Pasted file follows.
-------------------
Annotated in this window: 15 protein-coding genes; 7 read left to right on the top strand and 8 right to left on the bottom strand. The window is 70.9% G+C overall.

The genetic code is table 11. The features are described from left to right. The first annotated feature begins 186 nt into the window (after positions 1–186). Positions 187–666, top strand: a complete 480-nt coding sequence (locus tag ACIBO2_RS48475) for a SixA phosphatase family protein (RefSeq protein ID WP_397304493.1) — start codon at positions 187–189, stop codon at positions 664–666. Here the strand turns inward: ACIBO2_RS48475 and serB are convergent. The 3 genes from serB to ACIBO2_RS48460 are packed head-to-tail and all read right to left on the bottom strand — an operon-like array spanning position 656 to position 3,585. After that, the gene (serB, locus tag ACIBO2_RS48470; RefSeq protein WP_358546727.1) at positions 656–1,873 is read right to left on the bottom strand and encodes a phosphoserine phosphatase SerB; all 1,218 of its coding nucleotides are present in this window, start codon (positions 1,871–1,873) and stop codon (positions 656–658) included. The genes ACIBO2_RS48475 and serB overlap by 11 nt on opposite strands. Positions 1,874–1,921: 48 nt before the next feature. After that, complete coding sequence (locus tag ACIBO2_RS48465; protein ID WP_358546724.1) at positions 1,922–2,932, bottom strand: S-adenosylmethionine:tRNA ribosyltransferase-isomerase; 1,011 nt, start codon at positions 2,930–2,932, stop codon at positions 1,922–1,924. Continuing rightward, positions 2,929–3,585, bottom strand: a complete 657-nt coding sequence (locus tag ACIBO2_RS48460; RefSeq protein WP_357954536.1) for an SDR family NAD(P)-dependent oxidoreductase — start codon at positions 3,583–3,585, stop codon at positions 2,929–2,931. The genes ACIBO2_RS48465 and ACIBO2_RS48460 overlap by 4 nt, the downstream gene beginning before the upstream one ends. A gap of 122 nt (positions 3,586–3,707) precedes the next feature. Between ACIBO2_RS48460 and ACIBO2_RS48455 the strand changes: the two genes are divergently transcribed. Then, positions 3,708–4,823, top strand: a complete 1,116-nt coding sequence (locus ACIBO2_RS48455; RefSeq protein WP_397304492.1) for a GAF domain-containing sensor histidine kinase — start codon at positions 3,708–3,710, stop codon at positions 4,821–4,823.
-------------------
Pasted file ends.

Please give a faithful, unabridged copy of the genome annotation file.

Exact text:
Annotated in this window: 15 protein-coding genes; 7 read left to right on the top strand and 8 right to left on the bottom strand. The window is 70.9% G+C overall.

The genetic code is table 11. The features are described from left to right. The first annotated feature begins 186 nt into the window (after positions 1–186). Positions 187–666, top strand: a complete 480-nt coding sequence (locus tag ACIBO2_RS48475) for a SixA phosphatase family protein (RefSeq protein ID WP_397304493.1) — start codon at positions 187–189, stop codon at positions 664–666. Here the strand turns inward: ACIBO2_RS48475 and serB are convergent. The 3 genes from serB to ACIBO2_RS48460 are packed head-to-tail and all read right to left on the bottom strand — an operon-like array spanning position 656 to position 3,585. After that, the gene (serB, locus tag ACIBO2_RS48470; RefSeq protein WP_358546727.1) at positions 656–1,873 is read right to left on the bottom strand and encodes a phosphoserine phosphatase SerB; all 1,218 of its coding nucleotides are present in this window, start codon (positions 1,871–1,873) and stop codon (positions 656–658) included. The genes ACIBO2_RS48475 and serB overlap by 11 nt on opposite strands. Positions 1,874–1,921: 48 nt before the next feature. After that, complete coding sequence (locus tag ACIBO2_RS48465; protein ID WP_358546724.1) at positions 1,922–2,932, bottom strand: S-adenosylmethionine:tRNA ribosyltransferase-isomerase; 1,011 nt, start codon at positions 2,930–2,932, stop codon at positions 1,922–1,924. Continuing rightward, positions 2,929–3,585, bottom strand: a complete 657-nt coding sequence (locus tag ACIBO2_RS48460; RefSeq protein WP_357954536.1) for an SDR family NAD(P)-dependent oxidoreductase — start codon at positions 3,583–3,585, stop codon at positions 2,929–2,931. The genes ACIBO2_RS48465 and ACIBO2_RS48460 overlap by 4 nt, the downstream gene beginning before the upstream one ends. A gap of 122 nt (positions 3,586–3,707) precedes the next feature. Between ACIBO2_RS48460 and ACIBO2_RS48455 the strand changes: the two genes are divergently transcribed. Then, positions 3,708–4,823, top strand: a complete 1,116-nt coding sequence (locus ACIBO2_RS48455; RefSeq protein WP_397304492.1) for a GAF domain-containing sensor histidine kinase — start codon at positions 3,708–3,710, stop codon at positions 4,821–4,823.